Prince Harry revealed that he was "angry" at the British public for mourning the Princess of Wales because they "never even met her."
The Duke of Sussex opened up about the pain of losing his mum when he was just 12-years-old in his new documentary series called 'The Me You Can't See' on Apple TV.
During the interview, the prince opened up about traumatic memories of his childhood, including being photographed with his brother, uncle and grandfather walking behind Princess Diana's coffin at her funeral back in 1997.
The 36-year-old expressed his frustration that the country grieved for his mother when they didn't know her personally.
Speaking to Oprah Winfrey, he said: "When my mum was taken away from me at the age of 12, I didn't want the life, sharing the grief of my mother's death with the world.
"For me, the thing I remember the most was the sound of the horses' hooves going along the Mall.
"It was like I was outside of my body and just walking along doing what was expected of me.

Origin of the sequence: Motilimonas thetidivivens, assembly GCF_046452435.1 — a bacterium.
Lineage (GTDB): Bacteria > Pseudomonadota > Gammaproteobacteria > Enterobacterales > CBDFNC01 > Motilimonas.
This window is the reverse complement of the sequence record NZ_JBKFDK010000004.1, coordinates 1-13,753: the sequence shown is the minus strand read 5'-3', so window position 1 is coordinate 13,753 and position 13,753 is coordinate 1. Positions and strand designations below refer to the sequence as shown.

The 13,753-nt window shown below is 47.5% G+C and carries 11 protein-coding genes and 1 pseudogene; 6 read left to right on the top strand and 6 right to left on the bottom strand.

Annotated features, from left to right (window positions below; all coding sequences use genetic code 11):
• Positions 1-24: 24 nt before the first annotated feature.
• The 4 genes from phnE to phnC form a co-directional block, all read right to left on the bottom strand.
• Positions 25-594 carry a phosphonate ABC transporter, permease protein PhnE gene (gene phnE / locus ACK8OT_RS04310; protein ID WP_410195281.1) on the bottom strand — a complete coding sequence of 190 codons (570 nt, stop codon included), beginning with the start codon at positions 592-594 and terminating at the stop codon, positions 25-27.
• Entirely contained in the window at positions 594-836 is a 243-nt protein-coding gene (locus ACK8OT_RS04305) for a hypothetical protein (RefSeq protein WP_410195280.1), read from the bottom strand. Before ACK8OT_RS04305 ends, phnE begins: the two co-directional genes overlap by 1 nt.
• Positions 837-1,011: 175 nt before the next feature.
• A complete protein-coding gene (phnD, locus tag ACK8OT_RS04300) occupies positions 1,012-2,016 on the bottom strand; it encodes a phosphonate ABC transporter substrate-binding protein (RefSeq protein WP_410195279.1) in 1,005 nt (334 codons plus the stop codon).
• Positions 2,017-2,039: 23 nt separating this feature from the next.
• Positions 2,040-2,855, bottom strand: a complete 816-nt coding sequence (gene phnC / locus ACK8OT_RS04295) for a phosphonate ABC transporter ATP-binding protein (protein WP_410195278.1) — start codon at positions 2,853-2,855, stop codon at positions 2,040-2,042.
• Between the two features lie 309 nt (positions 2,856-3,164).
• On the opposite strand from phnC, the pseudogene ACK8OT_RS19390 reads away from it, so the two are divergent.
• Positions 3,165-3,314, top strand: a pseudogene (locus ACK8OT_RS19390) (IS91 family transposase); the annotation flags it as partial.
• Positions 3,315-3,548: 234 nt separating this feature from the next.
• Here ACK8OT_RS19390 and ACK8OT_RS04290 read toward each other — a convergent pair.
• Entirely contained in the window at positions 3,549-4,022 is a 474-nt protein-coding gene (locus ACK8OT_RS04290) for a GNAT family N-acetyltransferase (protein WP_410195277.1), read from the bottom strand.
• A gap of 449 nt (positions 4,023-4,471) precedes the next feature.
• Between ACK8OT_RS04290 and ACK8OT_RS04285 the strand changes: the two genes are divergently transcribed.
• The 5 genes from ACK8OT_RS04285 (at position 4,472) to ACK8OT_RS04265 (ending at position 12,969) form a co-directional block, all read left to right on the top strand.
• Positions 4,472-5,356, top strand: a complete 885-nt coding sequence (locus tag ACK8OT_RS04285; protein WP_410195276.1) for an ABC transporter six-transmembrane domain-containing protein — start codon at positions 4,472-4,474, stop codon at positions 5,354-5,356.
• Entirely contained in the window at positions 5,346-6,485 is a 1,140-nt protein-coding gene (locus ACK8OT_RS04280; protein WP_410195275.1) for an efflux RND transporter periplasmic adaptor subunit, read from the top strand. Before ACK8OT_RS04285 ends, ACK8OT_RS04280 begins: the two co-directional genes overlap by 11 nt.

"(I was) showing one-tenth of the emotion that everybody else was showing: This was my mum – you never even met her.
"I was so angry with what happened to her and that there was no justice, at all. Nothing came from that."
In the series which focuses on mental health, Harry revealed that the loss of his mother caused him to suffer anxiety and severe panic attacks from ages 28 to 32.
He claims that whenever he thinks of memories with Princess Diana, he just remembers being chased by cameras while in the car with her and Prince William.
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Discussing his memories of Diana, he said: "Unfortunately when I think about my mum, the first thing that comes to mind is always the same one over and over again.
"Strapped in the car, seat belt across with my brother in the car as well and mother driving and being chased by three, four, five mopeds with paparazzi on.
"She was always unable to drive because of the tears. There was no protection."
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